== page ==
Dogwood Anthracnose

Dogwood Anthracnose

P086 (1/06)

By Dr. Sharon M. Douglas
Department of Plant Pathology and Ecology
The Connecticut Agricultural Experiment Station
123 Huntington Street
P. O. Box 1106
New Haven, CT 06504-1106

Telephone: (203) 974-8601 Fax: (203) 974-8502

Dogwood anthracnose is considered the most serious disease of flowering dogwood (Cornus florida) in Connecticut and the Eastern Seaboard. It is also an important disease of Pacific Dogwood (Cornus nuttallii) in the West. The causal agent is the fungus Discula destructiva, and as the name suggests, this pathogen is highly destructive. It is believed that the fungus was probably simultaneously introduced into the East and West Coasts of the United States in the mid-1970s. Since its introduction, dogwood anthracnose has resulted in the death of many dogwoods in forests, woodlots, and landscapes.

Initial foliar symptoms develop in May and June as brown spots up to ΒΌ inch in diameter that are visible on both the upper and lower leaf surfaces (Figure 1). These spots can be circular or irregular in shape and frequently develop distinctive smoky, purple-brown margins (Figure 2).

Image of Necrotic spots on leaves  Image of Smoky, purple-brown rings on foliar lesions
Figure 1. Necrotic spots on leaves.                                             Figure 2. Smoky, purple-brown rings on foliar lesions.

The flower bracts are also susceptible to infection and develop reddish or brownish spots or blotches. These are most prevalent when wet conditions occur during flowering.

Under certain conditions, pinpoint, brownish-black fruiting structures can be seen in the centers of the foliar spots or lesions. Spots on the leaves usually become so numerous that they coalesce, which results in the development of large, dead areas on the leaves. When entire leaves become necrotic, they usually droop and rather than falling off, they remain on the tree throughout the fall and into the winter. The persistence of infected leaves on the tree during winter is a distinctive characteristic and can help in diagnosis. The presence of infected leaves on the tree also serves as an important source of overwintering inoculum, since fungal spores capable of initiating new infections in spring are produced on these leaves.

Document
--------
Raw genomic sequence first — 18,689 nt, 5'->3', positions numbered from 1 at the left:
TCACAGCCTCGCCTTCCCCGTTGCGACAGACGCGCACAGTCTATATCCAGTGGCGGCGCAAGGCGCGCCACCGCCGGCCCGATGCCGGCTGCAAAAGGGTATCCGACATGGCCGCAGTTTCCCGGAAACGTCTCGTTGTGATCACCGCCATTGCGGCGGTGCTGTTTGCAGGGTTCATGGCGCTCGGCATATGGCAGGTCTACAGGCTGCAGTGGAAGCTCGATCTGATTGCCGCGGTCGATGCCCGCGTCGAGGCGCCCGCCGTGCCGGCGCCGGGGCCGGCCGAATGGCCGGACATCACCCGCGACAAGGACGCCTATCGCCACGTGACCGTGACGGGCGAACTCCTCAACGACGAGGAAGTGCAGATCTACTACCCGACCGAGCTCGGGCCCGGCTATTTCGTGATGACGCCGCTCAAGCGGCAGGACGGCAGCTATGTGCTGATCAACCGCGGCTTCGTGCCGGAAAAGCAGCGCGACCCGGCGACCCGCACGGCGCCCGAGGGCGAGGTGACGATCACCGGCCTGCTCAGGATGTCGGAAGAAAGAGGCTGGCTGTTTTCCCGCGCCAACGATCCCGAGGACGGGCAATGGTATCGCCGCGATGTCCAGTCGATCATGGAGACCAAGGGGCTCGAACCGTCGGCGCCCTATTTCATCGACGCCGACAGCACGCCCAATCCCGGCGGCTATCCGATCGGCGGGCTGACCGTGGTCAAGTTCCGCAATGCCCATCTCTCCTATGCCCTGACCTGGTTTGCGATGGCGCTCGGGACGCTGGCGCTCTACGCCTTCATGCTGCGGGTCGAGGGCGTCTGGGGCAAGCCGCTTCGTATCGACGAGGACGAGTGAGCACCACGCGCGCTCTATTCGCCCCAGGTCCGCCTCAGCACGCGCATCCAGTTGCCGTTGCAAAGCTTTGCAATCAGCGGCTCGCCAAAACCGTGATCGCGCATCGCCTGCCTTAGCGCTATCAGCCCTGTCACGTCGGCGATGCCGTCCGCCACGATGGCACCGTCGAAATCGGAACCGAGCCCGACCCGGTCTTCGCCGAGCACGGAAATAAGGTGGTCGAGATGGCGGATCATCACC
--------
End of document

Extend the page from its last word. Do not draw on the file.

When the whole leaf becomes infected, the fungus grows into the petiole and then into the twig where it causes cankers. Cankers are often tan, slightly sunken, elliptical areas of bark and are readily distinguished from surrounding healthy bark. The fungus can also directly infect shoots

Image of Progressive dieback of branches up on the tree
Figure 3. Progressive dieback of branches up the tree.

during spring and fall. These infections develop into very small cankers. If left unchecked, these cankers increase in size and eventually girdle the affected tissues (e.g., twigs, stems, branches, or the main trunk). Symptoms and branch dieback typically begin on the lower limbs and move progressively up the tree (Figure 3). This pattern of dieback appears to be associated with poor air circulation in the lower canopy, which results in tissues staying wet for longer periods of time. This makes them more susceptible to infection. Some trees attempt to compensate for the loss of limbs by sending out sprouts from the trunk (epicormic sprouts) but these sprouts are highly susceptible to infection. Sprout infections usually spread quickly to the trunk and cause severe cankers and splits in the bark. These cankers readily develop into tree-killing cankers.

Dogwood anthracnose is more aggressive on trees that have been predisposed or weakened by environmental and cultural factors. Among some of the more common predisposing factors are drought stress, poor site selection (e.g., full sun, windy or open area, or thin or rocky soil), mechanical injury (e.g., damage from string trimmers and lawn mowers), and soil compaction.

The effects of dogwood anthracnose can be minimized by following an integrated approach toward managing the disease.

  • Rake and remove fallen leaves to remove important sources of overwintering inoculum.

  • Prune and remove cankered limbs and dead wood. This helps to reduce the ability of the fungus to grow into the main trunk where girdling, tree-killing cankers can develop.

  • Maintain tree vigor by following sound cultural practices. It is especially important to avoid drought stress so watering the tree during periods of low rainfall is essential. Mulching is also helpful since it helps maintain soil moisture, moderate soil temperatures, and minimize chances for mechanical injuries.

  • Provide adequate spacing for good air circulation. Since the fungus requires free water on plant surfaces in order to infect, any practices that reduce periods of wetness can help to minimize chances for infection.

  • Control insects and avoid unnecessary mechanical injuries.

  • Plant resistant species or cultivars. Although Cornus kousa (Kousa Dogwood) is less susceptible to infection than C. florida (Flowering Dogwood), it can become infected in years when there is heavy infection pressure and favorable weather for disease development. Breeding programs that have made crosses between C. florida and C. kousa have yielded promising cultivars such as the 'Stellar' Hybrid series, 'Aurora,' 'Celestial,' 'Constellation,' 'Ruth Ellen,' 'Stardust,' and 'Stellar Pink.'

  • Fungicides are another component of disease management. Applications can be made at budbreak, when the bracts fall, and 4 weeks later. A late-summer fungicide application when fruit and leaves begin to color has also been found to be helpful. Among the compounds registered for homeowner use in Connecticut are chlorothalonil, copper hydroxide, mancozeb, and thiophanate-methyl. Consult the label for dosage rates and safety precautions.